I wish I could say the same for my beloved Third Eye Blind. I own every single studio album, love every track, and can sing each one by heart. The memory of that 1998 show had me pumped up even as I stood with my friend Sara in the freezing December wind. The sound check even sounded promising.

Once inside, we secured pretty decent balcony seats, albeit, the only downfall was me getting pawed by a drunk married man who, during the show, took it upon his six-foot-seven ass to kneel on the five-foot bar stool so that he became 12 feet tall. This caused him to: a) obstruct the view of other concert-goers. b) come dangerously close to elbowing me in the face.

Also, take note: one does not mosh to Third Eye Blind. Jump up and down excitedly, back in 1998? Sure. There was no need for moshing that night. That did not stop the aforementioned man from trying to mosh between me and his wife, however. There was a severe lack of energy, enthusiasm, and sadly, skill. For whatever reason (I’d like to blame drugs), Jenkins was unable to hit the high notes, sounded burned out, and even said, “We were told to hold back tonight but we’re not holding anything back.” An elderly woman using a walker in a wind storm could hold back less than they did.

The show was a complete letdown, except for the opener. It felt like an old, small town high school reunion gone wrong, actually. Lovers were pawing each other, people were texting, and after four songs, I made an important decision: I was going to leave. Sara was obliging, and probably surprised. I never give up on anything. After four songs, I decided I’d rather be in a warm car, laughing with Sara about our hilarious and scary experiences in the city that day. By the time the bassist bombed his solo, we agreed to leave. As we turned to go, the drummer had a weird techno-breakdown set where some mechanical recording would, in hip-hop rhythm, spout, “Bass. High-hat. Tom. Tom.” The performance was so bad it was as if the techno voice was instructing them on how to play and what to play next. It was supposed to be his drum solo.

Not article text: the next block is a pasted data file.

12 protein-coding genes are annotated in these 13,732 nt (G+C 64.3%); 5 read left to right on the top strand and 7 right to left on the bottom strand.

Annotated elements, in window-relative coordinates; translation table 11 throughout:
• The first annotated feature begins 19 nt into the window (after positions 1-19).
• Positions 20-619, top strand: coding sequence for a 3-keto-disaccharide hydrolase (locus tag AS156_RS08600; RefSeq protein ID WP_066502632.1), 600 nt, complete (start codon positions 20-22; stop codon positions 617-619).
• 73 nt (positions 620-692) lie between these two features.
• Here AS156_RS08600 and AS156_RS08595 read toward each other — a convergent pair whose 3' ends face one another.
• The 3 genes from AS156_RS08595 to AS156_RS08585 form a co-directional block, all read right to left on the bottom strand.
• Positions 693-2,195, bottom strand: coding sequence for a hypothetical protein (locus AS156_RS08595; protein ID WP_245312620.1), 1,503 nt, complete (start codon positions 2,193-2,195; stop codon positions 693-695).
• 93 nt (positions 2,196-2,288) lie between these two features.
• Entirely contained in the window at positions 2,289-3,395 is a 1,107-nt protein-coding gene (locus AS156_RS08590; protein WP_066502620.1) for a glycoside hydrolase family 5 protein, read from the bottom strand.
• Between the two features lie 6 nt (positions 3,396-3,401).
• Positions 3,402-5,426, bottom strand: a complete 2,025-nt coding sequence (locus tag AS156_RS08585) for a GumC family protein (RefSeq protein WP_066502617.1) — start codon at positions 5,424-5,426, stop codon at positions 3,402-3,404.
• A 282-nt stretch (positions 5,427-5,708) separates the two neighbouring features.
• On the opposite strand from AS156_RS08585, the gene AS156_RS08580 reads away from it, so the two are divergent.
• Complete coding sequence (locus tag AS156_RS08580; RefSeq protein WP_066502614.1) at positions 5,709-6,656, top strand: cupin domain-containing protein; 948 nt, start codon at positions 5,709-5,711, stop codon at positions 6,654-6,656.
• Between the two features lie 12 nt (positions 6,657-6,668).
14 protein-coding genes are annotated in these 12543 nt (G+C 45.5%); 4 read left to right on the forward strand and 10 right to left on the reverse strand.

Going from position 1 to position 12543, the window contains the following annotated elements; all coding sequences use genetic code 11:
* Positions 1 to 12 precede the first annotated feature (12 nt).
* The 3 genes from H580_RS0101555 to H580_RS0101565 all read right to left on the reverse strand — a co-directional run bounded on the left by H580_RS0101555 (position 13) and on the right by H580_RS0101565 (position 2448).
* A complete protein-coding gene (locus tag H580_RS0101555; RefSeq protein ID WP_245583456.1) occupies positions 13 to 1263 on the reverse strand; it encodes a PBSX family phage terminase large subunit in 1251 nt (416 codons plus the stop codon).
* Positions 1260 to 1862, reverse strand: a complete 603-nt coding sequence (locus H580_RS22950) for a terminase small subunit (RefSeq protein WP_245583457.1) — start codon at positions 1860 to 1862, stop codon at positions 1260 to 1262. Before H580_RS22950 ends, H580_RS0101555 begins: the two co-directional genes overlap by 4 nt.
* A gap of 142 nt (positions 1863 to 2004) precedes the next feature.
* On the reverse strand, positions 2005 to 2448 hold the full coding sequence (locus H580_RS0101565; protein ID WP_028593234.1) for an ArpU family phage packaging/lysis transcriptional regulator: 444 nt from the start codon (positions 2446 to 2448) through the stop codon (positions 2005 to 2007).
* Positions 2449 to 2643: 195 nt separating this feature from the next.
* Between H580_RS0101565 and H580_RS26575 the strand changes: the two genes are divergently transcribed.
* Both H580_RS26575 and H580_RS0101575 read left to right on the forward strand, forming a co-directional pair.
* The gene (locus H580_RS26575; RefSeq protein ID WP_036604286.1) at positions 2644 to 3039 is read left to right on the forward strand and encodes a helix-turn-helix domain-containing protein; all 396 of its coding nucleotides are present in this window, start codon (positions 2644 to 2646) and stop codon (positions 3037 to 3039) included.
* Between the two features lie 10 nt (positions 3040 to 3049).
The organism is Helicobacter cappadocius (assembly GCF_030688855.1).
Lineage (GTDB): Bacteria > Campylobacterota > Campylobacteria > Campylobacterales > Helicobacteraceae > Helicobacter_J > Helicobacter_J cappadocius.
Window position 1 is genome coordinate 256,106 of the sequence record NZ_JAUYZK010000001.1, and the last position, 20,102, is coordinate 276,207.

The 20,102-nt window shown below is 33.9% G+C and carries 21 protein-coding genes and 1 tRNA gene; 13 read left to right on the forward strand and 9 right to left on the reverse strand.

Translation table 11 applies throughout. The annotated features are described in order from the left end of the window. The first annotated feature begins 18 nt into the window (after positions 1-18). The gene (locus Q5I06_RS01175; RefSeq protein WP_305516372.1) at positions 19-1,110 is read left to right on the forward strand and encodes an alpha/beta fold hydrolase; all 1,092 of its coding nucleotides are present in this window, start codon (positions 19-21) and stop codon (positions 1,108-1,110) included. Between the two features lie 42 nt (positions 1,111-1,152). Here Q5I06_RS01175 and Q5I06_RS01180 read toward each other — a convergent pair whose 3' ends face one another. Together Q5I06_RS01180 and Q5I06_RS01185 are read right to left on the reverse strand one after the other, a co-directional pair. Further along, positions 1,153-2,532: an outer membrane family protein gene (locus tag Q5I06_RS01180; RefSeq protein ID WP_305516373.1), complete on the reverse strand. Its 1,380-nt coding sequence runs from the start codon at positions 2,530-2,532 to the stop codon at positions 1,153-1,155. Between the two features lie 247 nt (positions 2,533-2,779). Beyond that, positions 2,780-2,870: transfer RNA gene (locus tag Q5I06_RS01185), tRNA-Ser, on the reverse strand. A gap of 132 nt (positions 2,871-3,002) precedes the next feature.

I wanted to cry, really. $100 tickets in the can and WAY more than that being haggled by some parking lot junkie who tried to high-jack my keys (I only wish I was kidding).

I will always love the recorded music of the albums I own, but I will never see them again live. “You can put the past away. I wish you would step back from that ledge, my friend. You could cut ties with all the lies that you’ve been livin’ in. And if you do not want to see me again, I would understand.”

I hope that you do, old rock friends of mine.

Be well and rock on,

Rachael

P.S. I’d love to hear your sentiments about bad shows you’ve attended. Or absolutely phenomenal ones.

‘Round Here